what kind of led are you using? i have leds over a 15 gallon low light and i am able to grow.....java ferns almost any kind of moss, marimo,apongeton,onion,anacharis,amazon swords, crypts,and red tiger lotus. some may even grow better in a 10 gallon with less depth. i use sand for a substrate or i've used eco complete substrate. both work great..i feed them with...nutrafin gro, tetra florapride and api co2 booster. homemade "fertsicles" for heavy root feeders. just osmocote plant granules frozen in some icecube trays. place them under plant in substrate before they melt make sure they are really in the substrate. this may not work with goldfish and other diggers. some people don't use ferts at all and have success.real plants... definately worth it. nerites rule..they don't poop like apple snails. they don't successfully breed in fresh water, are totally peaceful to other inhabitants and don't eat healthy plant material.1-2 for a 10 gallon.they will lay sesame sized eggs every so often with 2 or more. they also give an early warning sign for poor water quality by staying out of the water at the top of the tank. seeding your tank is great if you have some nice filthy filter media ,substrate or even dirty ornaments and fake plants can house bacterial colonies.i would try amano shrimp they are more docile than the ghost shrimp and are true herbivores that don't have claws. if you do get an algae crew, remember that if they clean your tank spotless. you will have to supplement their diets.they like a ph between7-8 i believe for molting and to prevent shell degradation in snails. have fun , be patient and all is well.
Live plants appropriate for a low-light office situation include Java fern, Java moss and Anubias---my favorite, which comes in several sizes and leaf lengths. It can be tied to rocks or floated for Betta beds and topcover. Not sure you can have too many plants for a Betta tank. Don't forget floaters---Wisteria, frogbit, watersprite. Forget duckweed...ick.
Using seeded media from another tank is the best way to cycle a new tank, as long as your established tank is clean and disease-free. Using a portion of seeded filter media is a great jumpstart. You can also precycle a filter by putting it in an established tank for a few weeks. When installed in your new thank, the cycle will already be running.
Some Betta with large fins (half-moons, veiltails) are weaker swimmers than shorter fin types--depending on the individual, of course. Many small-tank keepers and I recommend using a sponge filter because they are gentle, creating little current. They also provide a lot of volume in which to establish a colony of nitrifying bacteria.
Good luck. Post pics when you're set-up. Welcome to the forum.
look on plantedtank.net search for jamesfromcali he made an extensive low light plant list. you'll be surprized at the reaction you can get from people when you have a nicely planted or iwagumi style tank. there are some good tutorials on youtube to help give you ideas ;)
I picked up the tank today, that 10gal Tetra Complete LED Aquarium kit that Petco has on sale. It's certainly not the best tank I've ever owned and I don't think it's exactly squared up too well! My local area is saturated with Petco/Petsmart stores so between them I picked up everything I needed in one trip, sans Betta.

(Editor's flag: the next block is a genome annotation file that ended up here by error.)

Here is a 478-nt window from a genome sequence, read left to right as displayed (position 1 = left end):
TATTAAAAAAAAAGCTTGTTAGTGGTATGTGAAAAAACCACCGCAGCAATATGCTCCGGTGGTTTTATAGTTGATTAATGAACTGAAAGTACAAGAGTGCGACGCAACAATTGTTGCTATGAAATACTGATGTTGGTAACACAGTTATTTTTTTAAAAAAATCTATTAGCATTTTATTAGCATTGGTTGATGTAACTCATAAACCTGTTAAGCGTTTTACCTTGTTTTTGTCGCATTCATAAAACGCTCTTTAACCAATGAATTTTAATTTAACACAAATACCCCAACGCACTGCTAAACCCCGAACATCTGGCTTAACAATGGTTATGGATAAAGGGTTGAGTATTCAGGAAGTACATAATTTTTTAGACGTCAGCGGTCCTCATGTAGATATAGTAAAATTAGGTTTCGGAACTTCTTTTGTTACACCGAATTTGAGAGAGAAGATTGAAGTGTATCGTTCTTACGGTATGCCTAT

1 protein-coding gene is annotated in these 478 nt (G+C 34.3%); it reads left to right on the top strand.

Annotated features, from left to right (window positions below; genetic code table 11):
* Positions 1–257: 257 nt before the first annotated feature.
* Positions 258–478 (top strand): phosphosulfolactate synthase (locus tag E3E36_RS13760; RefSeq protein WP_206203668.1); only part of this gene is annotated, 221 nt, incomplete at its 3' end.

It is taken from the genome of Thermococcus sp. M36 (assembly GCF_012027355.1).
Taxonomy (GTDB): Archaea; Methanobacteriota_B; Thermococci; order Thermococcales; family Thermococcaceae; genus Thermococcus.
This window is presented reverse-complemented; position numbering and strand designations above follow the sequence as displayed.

I got some dark sand substrate for live aquariums and a mix of Amazon Sword, Wisteria, Java Fern and Dwarf Hairgrass. We'll see how well the grass works out...
I popped the used filter from my Platy tank into the filter for the new Betta tank, added about 3~4 gallons of water taken from my other aquarium mixed with new water, and some of the decorative stones I used were also taken from the Platy tank as well. Add chemicals & stir.
I hope to get some picks up soon, once the water clears.
It has a string of LEDS that snap onto the hood, yes. Very easy installation but you should probably help/supervise your son with the hood assembly. I recommend the kit. The inclusion of the small heater is something comparable kits lack. The filter takes the standard Medium size inserts, which are very easy to find and available from several manufacturers. I think it is a good traditional style set-up and great for beginners and the sale price makes it even cheaper than other smaller gallon tank kits!
I was totally drooling over the Fluvial Edge, as they had one set up in the store. It really is a beautiful tank but two things turned me off of it:
1st was the very high price tag.
2nd was the trendy marketing of the system. It could look dated fast or worse, they cease production and you'd no longer be able to source the specific filters for it and have to improvise.
Still, I wouldn't turn one down if someone gave it to me!
the major problem on the fluval is access to the led lights. it would be for x-mas so the $$ isn't that bad for a cool teenager( who is super responsible,and has a cool mom to learn from.)gift. he wants to get into aquascaping. filters? i make my own filters and filter inserts. the marinas are not bad either. i think the leds on your may not be strong enough for your wisteria and grass. you may need supplemental lighting. you can get led stick on light strips. what are the leds rated at? does sound like a good deal. and i have extra tank hoods i can switch out.going to suggest a timer for your lights. if you are not around for the weekend. 4 bucks at walmart or home depot etc.